News / Health

    Democrats Say They Are '24 Hours Away' from Passing Historic Health Care Reform

    Cindy Saine

    President Barack Obama gave an impassioned plea to Democratic members of the House of Representatives to vote their conscience and pass sweeping health care reform legislation to help ordinary Americans.  Democratic leaders say they are now confident they have the 216 votes needed to pass the bill in the House in a vote expected late Sunday.  

    House Democrats were exuberant on Saturday when they welcomed President Obama to the Capitol Visitor Center with loud shouts and cheers.  

    House Majority Leader Steny Hoyer cited a long list of former U.S. presidents, including former Presidents Bill Clinton, Richard Nixon and Theodore Roosevelt who said they wanted all Americans to have access to quality, affordable health care.  But he said President Obama was going to be the one to finally get health care reform done. "All the presidents I just quoted tried to get something done, and it was not done.  On Sunday, tomorrow, we will do it," he said.

    President Obama also expressed assurance that after a year of debate in Congress, against united Republican opposition, and after much wrangling among Democrats, the time for action has come. "It is time to pass health care reform for America, and I am confident that you are going to do it tomorrow," he said.

    Both the House and the Senate passed separate versions of health care reform legislation late last year, but they need to send one bill to President Obama to sign into law.  House leaders announced Saturday that they are going to hold a direct vote on the Senate bill, and another vote on a package of corrections to it.

    Mr. Obama said though the bill is not perfect, it will extend health insurance coverage to 32 million Americans who are currently uninsured, and stop private insurance companies from dropping customers who have serious illnesses or from excluding children with pre-existing medical conditions. "This is the toughest insurance reforms in history. We are making sure that the system of private insurance works for ordinary families," he said.

    The president has made health care reform the cornerstone of his domestic agenda, taking a significant political risk.  But he told lawmakers that the vote is not about him, and asked them to remember why they ever got into politics in the first place. "Don't do it for me.  Don't do it for the Democratic Party, do it for the American people.  They are the ones who are looking for action right now," he said.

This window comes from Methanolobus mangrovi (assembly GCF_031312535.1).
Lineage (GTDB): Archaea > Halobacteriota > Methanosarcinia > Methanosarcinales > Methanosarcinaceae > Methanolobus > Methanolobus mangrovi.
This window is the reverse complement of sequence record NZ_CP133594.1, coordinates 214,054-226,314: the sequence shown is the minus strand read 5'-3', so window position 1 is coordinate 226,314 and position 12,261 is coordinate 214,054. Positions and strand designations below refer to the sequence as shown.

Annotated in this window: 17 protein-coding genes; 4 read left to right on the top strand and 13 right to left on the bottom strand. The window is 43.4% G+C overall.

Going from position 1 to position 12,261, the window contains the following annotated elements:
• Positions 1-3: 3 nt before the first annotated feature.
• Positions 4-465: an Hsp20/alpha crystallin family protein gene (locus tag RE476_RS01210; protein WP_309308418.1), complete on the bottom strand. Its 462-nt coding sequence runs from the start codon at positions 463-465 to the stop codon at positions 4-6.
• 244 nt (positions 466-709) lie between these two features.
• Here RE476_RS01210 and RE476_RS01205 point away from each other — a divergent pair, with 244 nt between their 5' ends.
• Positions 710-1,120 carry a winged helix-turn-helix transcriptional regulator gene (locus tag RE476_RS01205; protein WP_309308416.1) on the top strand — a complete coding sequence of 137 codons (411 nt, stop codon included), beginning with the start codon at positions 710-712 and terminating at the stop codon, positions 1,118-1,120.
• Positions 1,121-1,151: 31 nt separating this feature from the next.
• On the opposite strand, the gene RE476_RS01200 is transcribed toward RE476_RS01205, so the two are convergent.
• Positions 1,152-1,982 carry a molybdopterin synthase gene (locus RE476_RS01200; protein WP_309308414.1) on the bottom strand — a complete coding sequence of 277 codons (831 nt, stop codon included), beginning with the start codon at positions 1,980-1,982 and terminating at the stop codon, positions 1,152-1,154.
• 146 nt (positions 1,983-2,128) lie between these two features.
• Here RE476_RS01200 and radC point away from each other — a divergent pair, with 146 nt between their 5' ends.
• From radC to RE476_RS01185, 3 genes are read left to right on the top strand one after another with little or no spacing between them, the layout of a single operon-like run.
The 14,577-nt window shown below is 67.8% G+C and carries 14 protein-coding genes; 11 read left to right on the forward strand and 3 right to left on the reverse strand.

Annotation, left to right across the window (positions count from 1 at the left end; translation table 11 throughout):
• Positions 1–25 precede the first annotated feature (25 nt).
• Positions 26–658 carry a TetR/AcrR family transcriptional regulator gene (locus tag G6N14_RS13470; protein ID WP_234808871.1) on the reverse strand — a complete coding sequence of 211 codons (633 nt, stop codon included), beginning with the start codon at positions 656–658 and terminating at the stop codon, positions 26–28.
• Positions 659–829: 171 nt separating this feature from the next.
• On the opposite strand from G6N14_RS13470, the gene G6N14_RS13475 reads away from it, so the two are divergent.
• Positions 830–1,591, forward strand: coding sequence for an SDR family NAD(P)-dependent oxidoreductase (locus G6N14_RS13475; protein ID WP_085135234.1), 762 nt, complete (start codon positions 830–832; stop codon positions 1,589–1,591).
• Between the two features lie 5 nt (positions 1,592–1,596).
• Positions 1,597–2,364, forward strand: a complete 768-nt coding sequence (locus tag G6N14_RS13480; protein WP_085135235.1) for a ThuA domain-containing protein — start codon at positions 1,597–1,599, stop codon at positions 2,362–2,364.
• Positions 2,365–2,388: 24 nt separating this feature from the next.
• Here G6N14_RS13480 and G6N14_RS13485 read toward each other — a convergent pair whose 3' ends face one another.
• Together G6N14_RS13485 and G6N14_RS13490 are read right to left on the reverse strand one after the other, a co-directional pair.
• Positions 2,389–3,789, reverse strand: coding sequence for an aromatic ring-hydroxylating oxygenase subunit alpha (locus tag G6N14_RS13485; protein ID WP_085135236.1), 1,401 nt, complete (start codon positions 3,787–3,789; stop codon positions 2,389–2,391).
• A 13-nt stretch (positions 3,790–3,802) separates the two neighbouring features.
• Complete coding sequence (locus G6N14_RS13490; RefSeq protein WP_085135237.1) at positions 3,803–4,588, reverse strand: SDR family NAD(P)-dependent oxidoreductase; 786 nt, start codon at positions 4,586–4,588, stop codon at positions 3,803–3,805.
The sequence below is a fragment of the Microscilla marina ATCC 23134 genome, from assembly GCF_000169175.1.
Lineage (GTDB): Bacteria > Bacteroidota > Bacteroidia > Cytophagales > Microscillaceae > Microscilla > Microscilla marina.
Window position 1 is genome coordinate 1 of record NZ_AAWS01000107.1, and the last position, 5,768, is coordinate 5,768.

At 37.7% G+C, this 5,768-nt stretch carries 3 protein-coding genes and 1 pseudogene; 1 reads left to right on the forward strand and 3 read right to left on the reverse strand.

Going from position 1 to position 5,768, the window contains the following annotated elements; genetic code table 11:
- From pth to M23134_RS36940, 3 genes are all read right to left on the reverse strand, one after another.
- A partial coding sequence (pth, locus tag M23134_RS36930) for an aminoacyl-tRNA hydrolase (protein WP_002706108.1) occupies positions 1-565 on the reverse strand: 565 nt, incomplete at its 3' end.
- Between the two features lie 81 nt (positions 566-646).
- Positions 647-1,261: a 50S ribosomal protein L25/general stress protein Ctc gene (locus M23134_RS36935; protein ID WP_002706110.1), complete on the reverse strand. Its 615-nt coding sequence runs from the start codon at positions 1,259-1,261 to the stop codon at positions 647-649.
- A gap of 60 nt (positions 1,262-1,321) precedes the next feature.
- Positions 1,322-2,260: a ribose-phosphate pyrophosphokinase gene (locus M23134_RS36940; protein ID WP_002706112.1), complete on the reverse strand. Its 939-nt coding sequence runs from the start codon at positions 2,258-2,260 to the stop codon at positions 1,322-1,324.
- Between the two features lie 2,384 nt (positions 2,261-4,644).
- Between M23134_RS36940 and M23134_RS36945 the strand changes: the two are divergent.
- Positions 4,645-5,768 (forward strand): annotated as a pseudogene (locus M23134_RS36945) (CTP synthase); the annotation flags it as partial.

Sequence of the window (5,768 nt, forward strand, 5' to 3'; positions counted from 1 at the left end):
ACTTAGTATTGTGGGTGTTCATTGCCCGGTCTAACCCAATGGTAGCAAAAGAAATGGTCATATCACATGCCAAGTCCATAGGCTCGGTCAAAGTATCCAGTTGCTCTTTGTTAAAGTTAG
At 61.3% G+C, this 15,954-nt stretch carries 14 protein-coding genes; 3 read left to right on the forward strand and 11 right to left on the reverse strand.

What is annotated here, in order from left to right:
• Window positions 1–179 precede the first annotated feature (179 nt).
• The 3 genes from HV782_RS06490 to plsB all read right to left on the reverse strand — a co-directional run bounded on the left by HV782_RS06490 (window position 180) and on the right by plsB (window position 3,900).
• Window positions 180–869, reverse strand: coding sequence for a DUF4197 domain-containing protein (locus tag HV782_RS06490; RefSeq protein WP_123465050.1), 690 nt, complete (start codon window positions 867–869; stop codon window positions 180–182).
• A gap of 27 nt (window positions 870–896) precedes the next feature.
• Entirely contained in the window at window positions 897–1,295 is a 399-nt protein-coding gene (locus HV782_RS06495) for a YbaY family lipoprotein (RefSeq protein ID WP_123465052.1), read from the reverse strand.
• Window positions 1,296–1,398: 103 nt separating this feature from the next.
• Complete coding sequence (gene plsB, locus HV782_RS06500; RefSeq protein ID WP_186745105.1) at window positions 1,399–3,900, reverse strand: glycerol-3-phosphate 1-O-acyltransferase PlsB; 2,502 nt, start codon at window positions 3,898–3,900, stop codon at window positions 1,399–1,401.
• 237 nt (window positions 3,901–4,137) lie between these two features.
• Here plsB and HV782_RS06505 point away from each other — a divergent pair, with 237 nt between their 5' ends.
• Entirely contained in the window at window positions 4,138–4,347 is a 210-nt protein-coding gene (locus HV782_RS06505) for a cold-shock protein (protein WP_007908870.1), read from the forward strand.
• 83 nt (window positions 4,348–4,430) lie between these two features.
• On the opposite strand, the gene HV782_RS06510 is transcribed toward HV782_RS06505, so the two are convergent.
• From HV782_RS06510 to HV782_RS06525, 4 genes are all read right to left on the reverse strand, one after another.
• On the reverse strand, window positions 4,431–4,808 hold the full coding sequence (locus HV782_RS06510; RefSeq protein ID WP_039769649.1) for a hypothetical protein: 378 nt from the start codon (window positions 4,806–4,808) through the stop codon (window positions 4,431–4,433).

Republicans remain firmly against the legislation.  The top House Republican, Minority Leader John Boehner, said in the party's weekly radio and Internet address the American people have made it clear that they also oppose the bill. "We have seen standing-room only crowds at town meetings, rallies in towns and cities across the country, and now jammed phone lines on Capitol Hill, all of this coming from citizens yelling 'Stop!' at the top of their lungs," he said.

    Opinion polls show the American people are sharply divided over the Democrats' reform bill, and the insurance industry has lobbied hard against it with negative TV and print media ads.

    Outside the Capitol, hundreds of protesters voiced their angry opposition to the Democrats' reform bill, with many carrying signs that said "Kill the bill!"  Some booed at President Obama's motorcade as it drove by and yelled at lawmakers as they entered the Capitol, "You work for us!"

    If the House passes the Senate bill and a corrections-package on Sunday, a corresponding corrections package will go to the Senate, where it could be approved by a simple 51 vote majority.

    Senate Majority leader Harry Reid also had good news for the House Democrats and President Obama Saturday. "We need a simple majority to make the good law even better. So I am happy to announce I have the commitment of a significant majority of the U.S. Senate to make that good law even better," he said.

    Republicans have warned wavering Democrats that voters may punish them for a vote for health care reform in congressional elections in November. But President Obama said it would be harder for Republicans to, in his words, mischaracterize the bill when it becomes law and people see that nothing terrible happens to them, and many are actually helped.

    You May Like

    Self-doubt, Cultural Barriers Hinder Cambodian Women in Tech

    Longtime Cambodian tech observer Sok Sikieng says that although more women have joined profession in recent years, there remain significant factors hindering women from reaching tech potential

    Trans-Adriatic Pipeline to Boost European Energy Security

    $4.5 billion-pipeline will become operational in 2020 and will deliver gas from Azerbaijan’s Shah Deniz II field to southern Italy

    Video California Celebration Showcases Local Wines, Balloons

    Annual festival showcases the region's harvested agriculture, fine wines and offers opportunities to experience the gentle breeze in a hot air balloon flight

    This forum has been closed.